Auditor Yost Partners with Secretary Husted and Reps. McClain and Hill to Crack Down on Campaign Finance Law Violators.

Tuesday, September 20, 2011

Columbus - Public officials who knowingly use public funds for political purposes could now face criminal penalty with the introduction of House Bill 326. A press conference held today by Auditor of State Dave Yost, Secretary of State Jon Husted, Representative Jeff McClain (R- Upper Sandusky) and Representative Brian Hill (R-Zanesville) outlined the need for such legislation.

Auditor Dave Yost

Auditor Yost Partners with Secretary Husted and Reps. McClain and Hill to Crack Down on Campaign Finance Law Violators.
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“Taxpayer money and politics do not mix,” Auditor Yost said. “Government managers who can’t tell the difference deserve a season pass to their local jail.”

“It crosses the line when people use public dollars to achieve political goals. Today I want to be clear in informing government officials at all levels that using public dollars to fund campaigns is a violation of the law,” Secretary of State Jon Husted said. “I appreciate that Auditor Yost and Representatives McClain and Hill are introducing legislation that will strengthen the enforcement of this important taxpayer protection.”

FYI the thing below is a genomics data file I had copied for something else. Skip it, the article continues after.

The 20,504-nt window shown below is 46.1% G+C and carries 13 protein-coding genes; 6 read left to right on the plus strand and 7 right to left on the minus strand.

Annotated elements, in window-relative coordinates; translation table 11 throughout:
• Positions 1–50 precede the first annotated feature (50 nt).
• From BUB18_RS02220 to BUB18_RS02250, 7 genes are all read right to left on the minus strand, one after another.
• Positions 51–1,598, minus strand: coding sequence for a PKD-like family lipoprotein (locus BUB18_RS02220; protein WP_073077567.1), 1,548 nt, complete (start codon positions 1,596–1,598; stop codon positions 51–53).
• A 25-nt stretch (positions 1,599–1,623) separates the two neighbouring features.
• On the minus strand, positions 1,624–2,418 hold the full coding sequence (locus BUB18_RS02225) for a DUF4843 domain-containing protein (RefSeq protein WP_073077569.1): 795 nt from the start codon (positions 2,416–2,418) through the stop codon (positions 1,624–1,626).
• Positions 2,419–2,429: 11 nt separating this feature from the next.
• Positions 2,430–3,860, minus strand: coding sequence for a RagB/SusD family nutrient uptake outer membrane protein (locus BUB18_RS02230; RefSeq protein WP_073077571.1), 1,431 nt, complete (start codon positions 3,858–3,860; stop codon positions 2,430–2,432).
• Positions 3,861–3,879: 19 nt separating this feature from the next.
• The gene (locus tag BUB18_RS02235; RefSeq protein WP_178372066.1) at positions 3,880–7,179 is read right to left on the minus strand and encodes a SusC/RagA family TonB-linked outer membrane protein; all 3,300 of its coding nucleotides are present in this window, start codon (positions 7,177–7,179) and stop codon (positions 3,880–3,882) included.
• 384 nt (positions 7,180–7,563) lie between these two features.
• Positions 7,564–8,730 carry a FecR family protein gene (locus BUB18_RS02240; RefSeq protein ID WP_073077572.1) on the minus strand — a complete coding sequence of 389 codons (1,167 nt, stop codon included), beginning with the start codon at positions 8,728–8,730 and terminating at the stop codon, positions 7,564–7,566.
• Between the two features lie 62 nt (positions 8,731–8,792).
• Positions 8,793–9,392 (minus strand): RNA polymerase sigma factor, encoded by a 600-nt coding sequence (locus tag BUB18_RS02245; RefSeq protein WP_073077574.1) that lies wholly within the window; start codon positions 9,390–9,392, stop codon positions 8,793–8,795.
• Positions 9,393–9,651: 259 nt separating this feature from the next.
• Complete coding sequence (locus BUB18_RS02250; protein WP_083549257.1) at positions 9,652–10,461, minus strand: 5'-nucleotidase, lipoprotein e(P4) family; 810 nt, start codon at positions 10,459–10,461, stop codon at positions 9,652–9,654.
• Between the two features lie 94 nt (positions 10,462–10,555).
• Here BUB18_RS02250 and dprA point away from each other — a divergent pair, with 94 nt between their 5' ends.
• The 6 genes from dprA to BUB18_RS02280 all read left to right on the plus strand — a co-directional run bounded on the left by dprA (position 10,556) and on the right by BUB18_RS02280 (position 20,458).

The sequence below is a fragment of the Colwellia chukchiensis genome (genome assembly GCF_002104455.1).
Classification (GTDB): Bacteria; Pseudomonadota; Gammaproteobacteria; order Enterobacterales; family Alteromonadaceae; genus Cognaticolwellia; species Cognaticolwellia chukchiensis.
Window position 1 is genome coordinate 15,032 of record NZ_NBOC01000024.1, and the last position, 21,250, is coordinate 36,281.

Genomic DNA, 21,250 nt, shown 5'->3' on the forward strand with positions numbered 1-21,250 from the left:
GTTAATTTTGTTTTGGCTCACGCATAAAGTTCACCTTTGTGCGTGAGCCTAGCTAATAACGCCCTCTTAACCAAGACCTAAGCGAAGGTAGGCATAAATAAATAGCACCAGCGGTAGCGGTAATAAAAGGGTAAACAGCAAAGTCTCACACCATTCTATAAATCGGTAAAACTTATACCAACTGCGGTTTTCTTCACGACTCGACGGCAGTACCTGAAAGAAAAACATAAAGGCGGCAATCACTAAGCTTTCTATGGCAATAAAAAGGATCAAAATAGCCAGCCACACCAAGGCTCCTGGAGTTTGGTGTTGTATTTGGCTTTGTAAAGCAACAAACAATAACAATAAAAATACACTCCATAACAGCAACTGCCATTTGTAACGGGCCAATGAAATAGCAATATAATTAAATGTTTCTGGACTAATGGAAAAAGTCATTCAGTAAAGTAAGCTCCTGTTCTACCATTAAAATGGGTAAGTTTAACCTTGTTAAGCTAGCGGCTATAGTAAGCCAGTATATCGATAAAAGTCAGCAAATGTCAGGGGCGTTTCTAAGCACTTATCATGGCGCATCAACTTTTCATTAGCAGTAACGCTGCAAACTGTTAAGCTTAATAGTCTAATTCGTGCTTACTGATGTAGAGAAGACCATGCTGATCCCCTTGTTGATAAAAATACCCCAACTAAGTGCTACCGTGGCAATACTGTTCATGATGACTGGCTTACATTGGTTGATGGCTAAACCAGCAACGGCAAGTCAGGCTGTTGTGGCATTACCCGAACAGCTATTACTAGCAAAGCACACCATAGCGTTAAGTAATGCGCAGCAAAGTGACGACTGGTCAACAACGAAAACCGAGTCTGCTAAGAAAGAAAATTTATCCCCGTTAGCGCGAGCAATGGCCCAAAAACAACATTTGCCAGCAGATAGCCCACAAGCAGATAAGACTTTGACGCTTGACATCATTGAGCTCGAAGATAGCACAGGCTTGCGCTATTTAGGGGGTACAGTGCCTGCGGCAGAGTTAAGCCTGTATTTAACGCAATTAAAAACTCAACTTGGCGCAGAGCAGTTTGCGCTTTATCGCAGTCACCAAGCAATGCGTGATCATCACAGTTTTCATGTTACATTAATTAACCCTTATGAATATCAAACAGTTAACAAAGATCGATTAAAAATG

Sparking the legislation were findings issued in a recent audit of the Toledo Area Regional Transit Authority (TARTA). In 2007 and 2008, TARTA illegally loaned $66,885 to Citizens for TARTA, the political action committee tasked with helping gather resources to fund TARTA levy campaigns. To make matters worse, TARTA’s director was also the deputy treasurer for Citizens for TARTA.

According to the Ohio Revised Code, Section 9.03, “no governing body of a political subdivision shall use public funds to support or oppose the passage of a levy or bond issue.” While this statute makes it illegal to use tax dollars for political purposes, currently there is no criminal penalty. House Bill 326, jointly sponsored by Representative McClain (R-Upper Sandusky) and Representative Hill (R-Zanesville), amends the Ohio Revised Code to institute a penalty of a misdemeanor of the first degree, a similar punishment to other violations of campaign finance laws.

“This bill closes a major loophole, while bringing consistency to the campaign financing laws.” Representative McClain stated. “Protecting Ohio’s taxpayers is a major concern and this bill will help ensure that tax dollars are not used for political gains.”

“Taxpayers expect that their tax dollars will be spent on essential public services, not on political campaigns,” Representative Hill stated. “This legislation looks out for the best interests of Ohioans by ensuring that public officials adhere to campaign finance laws in order to maintain public trust.”

The first hearing for House Bill 326 will be held by the House Criminal Justice Committee on Wednesday, September 21 at 9:00 a.m.


The Auditor of State’s office, one of five independently elected offices in Ohio, is responsible for auditing more than 5,600 state and local government agencies. Under the direction of Auditor Dave Yost, the office also provides financial services to local governments, investigates and prevents fraud in public agencies and promotes transparency in government.


Carrie Bartunek
Press Secretary
(614) 728-7198